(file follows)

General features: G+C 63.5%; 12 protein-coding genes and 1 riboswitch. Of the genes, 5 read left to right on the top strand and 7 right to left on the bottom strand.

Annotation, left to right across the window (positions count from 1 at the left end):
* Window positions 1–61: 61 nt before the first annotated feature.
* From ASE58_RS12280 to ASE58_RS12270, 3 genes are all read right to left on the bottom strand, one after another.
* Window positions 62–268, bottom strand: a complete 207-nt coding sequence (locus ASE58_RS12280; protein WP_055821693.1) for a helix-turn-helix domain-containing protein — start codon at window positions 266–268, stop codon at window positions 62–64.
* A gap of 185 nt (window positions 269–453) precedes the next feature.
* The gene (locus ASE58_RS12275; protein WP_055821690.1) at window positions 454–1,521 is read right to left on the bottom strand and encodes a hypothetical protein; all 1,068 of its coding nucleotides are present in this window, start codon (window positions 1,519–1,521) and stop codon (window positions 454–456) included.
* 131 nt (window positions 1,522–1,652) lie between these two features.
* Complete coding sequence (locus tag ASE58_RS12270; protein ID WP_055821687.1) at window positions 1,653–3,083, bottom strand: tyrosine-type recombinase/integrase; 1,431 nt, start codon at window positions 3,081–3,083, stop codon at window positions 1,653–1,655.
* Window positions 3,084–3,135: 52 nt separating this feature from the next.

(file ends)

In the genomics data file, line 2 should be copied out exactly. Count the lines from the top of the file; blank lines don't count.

Annotation, left to right across the window (positions count from 1 at the left end):